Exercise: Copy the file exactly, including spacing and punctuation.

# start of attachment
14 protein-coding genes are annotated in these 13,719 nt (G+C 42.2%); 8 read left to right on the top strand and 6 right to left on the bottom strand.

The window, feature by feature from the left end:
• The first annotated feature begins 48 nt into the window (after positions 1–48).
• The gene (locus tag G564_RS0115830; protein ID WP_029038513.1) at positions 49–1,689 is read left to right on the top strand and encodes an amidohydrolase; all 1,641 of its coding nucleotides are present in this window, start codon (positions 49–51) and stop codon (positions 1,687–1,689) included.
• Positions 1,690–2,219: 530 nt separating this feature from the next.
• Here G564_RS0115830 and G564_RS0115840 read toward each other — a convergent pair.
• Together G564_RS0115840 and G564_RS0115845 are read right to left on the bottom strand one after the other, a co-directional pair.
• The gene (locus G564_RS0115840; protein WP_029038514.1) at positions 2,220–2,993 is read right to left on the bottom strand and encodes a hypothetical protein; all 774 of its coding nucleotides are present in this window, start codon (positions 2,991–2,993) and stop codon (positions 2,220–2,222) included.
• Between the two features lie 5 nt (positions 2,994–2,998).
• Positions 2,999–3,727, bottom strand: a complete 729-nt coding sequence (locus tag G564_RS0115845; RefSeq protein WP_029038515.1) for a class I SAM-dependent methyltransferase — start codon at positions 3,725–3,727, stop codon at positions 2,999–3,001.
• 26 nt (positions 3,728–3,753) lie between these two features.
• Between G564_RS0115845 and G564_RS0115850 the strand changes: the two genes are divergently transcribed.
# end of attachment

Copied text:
14 protein-coding genes are annotated in these 13,719 nt (G+C 42.2%); 8 read left to right on the top strand and 6 right to left on the bottom strand.

The window, feature by feature from the left end:
• The first annotated feature begins 48 nt into the window (after positions 1–48).
• The gene (locus tag G564_RS0115830; protein ID WP_029038513.1) at positions 49–1,689 is read left to right on the top strand and encodes an amidohydrolase; all 1,641 of its coding nucleotides are present in this window, start codon (positions 49–51) and stop codon (positions 1,687–1,689) included.
• Positions 1,690–2,219: 530 nt separating this feature from the next.
• Here G564_RS0115830 and G564_RS0115840 read toward each other — a convergent pair.
• Together G564_RS0115840 and G564_RS0115845 are read right to left on the bottom strand one after the other, a co-directional pair.
• The gene (locus G564_RS0115840; protein WP_029038514.1) at positions 2,220–2,993 is read right to left on the bottom strand and encodes a hypothetical protein; all 774 of its coding nucleotides are present in this window, start codon (positions 2,991–2,993) and stop codon (positions 2,220–2,222) included.
• Between the two features lie 5 nt (positions 2,994–2,998).
• Positions 2,999–3,727, bottom strand: a complete 729-nt coding sequence (locus tag G564_RS0115845; RefSeq protein WP_029038515.1) for a class I SAM-dependent methyltransferase — start codon at positions 3,725–3,727, stop codon at positions 2,999–3,001.
• 26 nt (positions 3,728–3,753) lie between these two features.
• Between G564_RS0115845 and G564_RS0115850 the strand changes: the two genes are divergently transcribed.